Tuesday

6th Jun 2023

EU aims to simplify tax credits to counteract US green subsidies

  • EU competition commissioner Margrethe Vestager warned the loosening of state aid rules could result in unfair advantage for some member states (Photo: European Parliament)
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The European Union is set to propose a plan to counteract the US $369bn [€339bn] Inflation Reduction Act on Wednesday (1 February), with looser state-aid rules for tax credits in green investments.

The EU Commission has drafted plans to simplify and speed up companies' access to tax credits in an effort to prevent companies from leaving the EU.

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Large wind and solar developers have criticised the EU funding regime for being too complicated and have pointed out that tax incentives in the US trigger automatically, making them more attractive.

To address this, the commission has built a plan to simplify rules allowing speedier approvals for projects of common European interest. It also suggests setting hard targets for green industrial capacity by 2030, creating a clearer sense of direction.

According to the commission, the industrial sector needs to invest €170bn by 2030 in manufacturing plants to produce solar, wind, batteries, heat pumps, and green hydrogen.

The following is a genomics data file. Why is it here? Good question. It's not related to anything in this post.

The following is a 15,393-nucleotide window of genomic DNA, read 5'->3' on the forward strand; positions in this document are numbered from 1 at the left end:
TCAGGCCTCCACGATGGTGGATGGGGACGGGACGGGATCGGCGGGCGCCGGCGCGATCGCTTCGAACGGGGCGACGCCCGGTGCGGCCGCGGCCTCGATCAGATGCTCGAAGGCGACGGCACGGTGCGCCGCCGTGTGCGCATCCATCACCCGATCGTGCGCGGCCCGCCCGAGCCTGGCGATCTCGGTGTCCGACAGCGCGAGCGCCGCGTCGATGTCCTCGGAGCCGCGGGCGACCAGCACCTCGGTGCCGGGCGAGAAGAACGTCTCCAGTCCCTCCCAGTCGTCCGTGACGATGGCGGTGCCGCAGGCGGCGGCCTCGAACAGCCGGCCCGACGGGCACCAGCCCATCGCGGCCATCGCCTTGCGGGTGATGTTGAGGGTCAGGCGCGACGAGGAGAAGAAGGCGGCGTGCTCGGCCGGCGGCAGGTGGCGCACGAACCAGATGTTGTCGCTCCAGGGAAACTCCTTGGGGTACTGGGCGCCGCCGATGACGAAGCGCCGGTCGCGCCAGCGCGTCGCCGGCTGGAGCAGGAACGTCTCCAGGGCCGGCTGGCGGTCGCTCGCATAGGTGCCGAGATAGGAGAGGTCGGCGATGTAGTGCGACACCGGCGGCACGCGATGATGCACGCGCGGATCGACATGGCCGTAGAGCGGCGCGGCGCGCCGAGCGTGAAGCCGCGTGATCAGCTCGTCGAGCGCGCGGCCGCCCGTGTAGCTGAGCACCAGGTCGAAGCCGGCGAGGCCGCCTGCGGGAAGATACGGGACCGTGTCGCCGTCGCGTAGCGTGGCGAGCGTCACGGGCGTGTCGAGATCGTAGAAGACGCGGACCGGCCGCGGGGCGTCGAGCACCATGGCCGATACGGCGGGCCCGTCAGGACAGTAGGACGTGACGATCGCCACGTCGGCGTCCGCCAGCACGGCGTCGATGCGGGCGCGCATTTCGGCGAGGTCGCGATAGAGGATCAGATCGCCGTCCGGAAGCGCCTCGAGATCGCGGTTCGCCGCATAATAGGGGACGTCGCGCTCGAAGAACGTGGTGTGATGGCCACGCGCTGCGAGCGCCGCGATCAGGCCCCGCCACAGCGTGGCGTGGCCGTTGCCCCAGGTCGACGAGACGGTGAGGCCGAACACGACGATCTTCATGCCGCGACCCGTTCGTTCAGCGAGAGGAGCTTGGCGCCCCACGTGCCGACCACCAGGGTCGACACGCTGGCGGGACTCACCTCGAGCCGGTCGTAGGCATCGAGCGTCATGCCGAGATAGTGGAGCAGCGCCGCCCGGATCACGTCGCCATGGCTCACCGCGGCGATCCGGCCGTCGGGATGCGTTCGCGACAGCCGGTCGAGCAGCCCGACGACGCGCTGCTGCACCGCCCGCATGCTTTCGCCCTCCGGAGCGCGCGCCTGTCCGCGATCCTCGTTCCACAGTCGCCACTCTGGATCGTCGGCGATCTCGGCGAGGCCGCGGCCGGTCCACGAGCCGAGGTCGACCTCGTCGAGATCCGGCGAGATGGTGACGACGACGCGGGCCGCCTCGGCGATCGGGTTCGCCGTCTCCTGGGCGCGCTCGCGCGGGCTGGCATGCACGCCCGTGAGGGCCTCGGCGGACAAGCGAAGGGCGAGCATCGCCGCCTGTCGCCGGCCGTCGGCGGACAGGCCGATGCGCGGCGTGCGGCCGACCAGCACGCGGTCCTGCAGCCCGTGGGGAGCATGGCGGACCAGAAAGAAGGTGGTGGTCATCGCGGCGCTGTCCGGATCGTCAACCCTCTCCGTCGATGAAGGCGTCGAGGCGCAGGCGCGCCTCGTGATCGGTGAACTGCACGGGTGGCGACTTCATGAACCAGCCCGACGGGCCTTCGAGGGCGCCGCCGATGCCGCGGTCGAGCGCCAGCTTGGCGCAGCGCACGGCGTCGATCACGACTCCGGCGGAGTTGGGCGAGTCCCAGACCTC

To help businesses get to this figure, the commission wants to propose a temporary crisis and transition framework that would allow for greater aid for more crucial clean technologies and renewable energy, going beyond what the EU's current state-aid rules allow.

Part of the plan is to increase the threshold of the so-called "block exemption", making it easier for governments to subsidise hydrogen production, carbon capture technology, energy efficiency and electrification of transport.

Looming debt debate

The move, however, could raise controversy within the EU as wealthier countries such as Germany could end up outspending fiscally-stretched countries in the south.

Germany and France accounted for just under 80 percent of state aid given since the pandemic when the rules were previously loosened, whereas Italy, Europe's second-biggest industrial producer after Germany, has only allocated four percent.

Competition commissioner Margrethe Vestager in an op-ed co-authored with trade commissioner Valdis Dombrovskis and green deal commissioner Frans Timmermans last week, warned that a "massive surge in subsidies when countries have different financial means will only risk fragmentation."

Spain Italy and France have all called for EU borrowing to help countries with less fiscal space make the same investments in renewables and critical technologies.

Economy commissioner Paolo Gentiloni, who is in Berlin to discuss European competitiveness, has also signalled strong support for new joint debt. Commission president Ursula von der Leyen has said she would propose a European Sovereignty Fund by the middle of this year.

But Dutch negotiators and finance ministers of Finland, the Czech Republic, Denmark, Estonia, Ireland, Austria and Slovakia warned against "permanent or excessive non-targeted subsidies," with the Netherlands especially opposed to new joint debt.

French president Emmanuel Macron, in a last-ditch effort ahead of next week's EU council meeting, is trying to gain support for a robust 'buy European' approach from Dutch prime minister Mark Rutte and is expected to hold a joint press conference on Monday evening.

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